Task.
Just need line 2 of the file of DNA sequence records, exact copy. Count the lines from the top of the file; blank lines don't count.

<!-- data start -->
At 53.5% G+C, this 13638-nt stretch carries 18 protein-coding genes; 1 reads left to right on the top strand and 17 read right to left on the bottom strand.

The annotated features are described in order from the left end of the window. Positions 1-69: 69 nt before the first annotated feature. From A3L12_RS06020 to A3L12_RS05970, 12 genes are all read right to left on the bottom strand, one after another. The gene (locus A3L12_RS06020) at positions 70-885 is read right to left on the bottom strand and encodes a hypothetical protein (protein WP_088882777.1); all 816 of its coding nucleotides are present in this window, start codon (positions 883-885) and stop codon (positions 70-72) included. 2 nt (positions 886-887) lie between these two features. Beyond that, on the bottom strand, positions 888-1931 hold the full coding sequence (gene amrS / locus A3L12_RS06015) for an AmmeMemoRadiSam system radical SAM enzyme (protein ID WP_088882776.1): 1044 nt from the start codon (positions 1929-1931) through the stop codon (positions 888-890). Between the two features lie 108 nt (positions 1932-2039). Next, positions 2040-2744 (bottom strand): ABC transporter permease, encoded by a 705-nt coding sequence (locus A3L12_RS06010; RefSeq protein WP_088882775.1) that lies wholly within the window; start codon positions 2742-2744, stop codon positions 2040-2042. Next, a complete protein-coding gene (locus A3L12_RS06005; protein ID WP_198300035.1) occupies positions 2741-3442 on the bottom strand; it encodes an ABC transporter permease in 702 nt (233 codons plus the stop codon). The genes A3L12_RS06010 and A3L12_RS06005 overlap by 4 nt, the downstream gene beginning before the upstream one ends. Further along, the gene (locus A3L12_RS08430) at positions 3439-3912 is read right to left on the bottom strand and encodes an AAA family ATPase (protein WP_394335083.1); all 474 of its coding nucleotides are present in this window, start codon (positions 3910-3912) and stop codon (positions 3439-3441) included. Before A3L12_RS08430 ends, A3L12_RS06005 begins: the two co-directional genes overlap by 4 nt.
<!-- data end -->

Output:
The annotated features are described in order from the left end of the window. Positions 1-69: 69 nt before the first annotated feature. From A3L12_RS06020 to A3L12_RS05970, 12 genes are all read right to left on the bottom strand, one after another. The gene (locus A3L12_RS06020) at positions 70-885 is read right to left on the bottom strand and encodes a hypothetical protein (protein WP_088882777.1); all 816 of its coding nucleotides are present in this window, start codon (positions 883-885) and stop codon (positions 70-72) included. 2 nt (positions 886-887) lie between these two features. Beyond that, on the bottom strand, positions 888-1931 hold the full coding sequence (gene amrS / locus A3L12_RS06015) for an AmmeMemoRadiSam system radical SAM enzyme (protein ID WP_088882776.1): 1044 nt from the start codon (positions 1929-1931) through the stop codon (positions 888-890). Between the two features lie 108 nt (positions 1932-2039). Next, positions 2040-2744 (bottom strand): ABC transporter permease, encoded by a 705-nt coding sequence (locus A3L12_RS06010; RefSeq protein WP_088882775.1) that lies wholly within the window; start codon positions 2742-2744, stop codon positions 2040-2042. Next, a complete protein-coding gene (locus A3L12_RS06005; protein ID WP_198300035.1) occupies positions 2741-3442 on the bottom strand; it encodes an ABC transporter permease in 702 nt (233 codons plus the stop codon). The genes A3L12_RS06010 and A3L12_RS06005 overlap by 4 nt, the downstream gene beginning before the upstream one ends. Further along, the gene (locus A3L12_RS08430) at positions 3439-3912 is read right to left on the bottom strand and encodes an AAA family ATPase (protein WP_394335083.1); all 474 of its coding nucleotides are present in this window, start codon (positions 3910-3912) and stop codon (positions 3439-3441) included. Before A3L12_RS08430 ends, A3L12_RS06005 begins: the two co-directional genes overlap by 4 nt.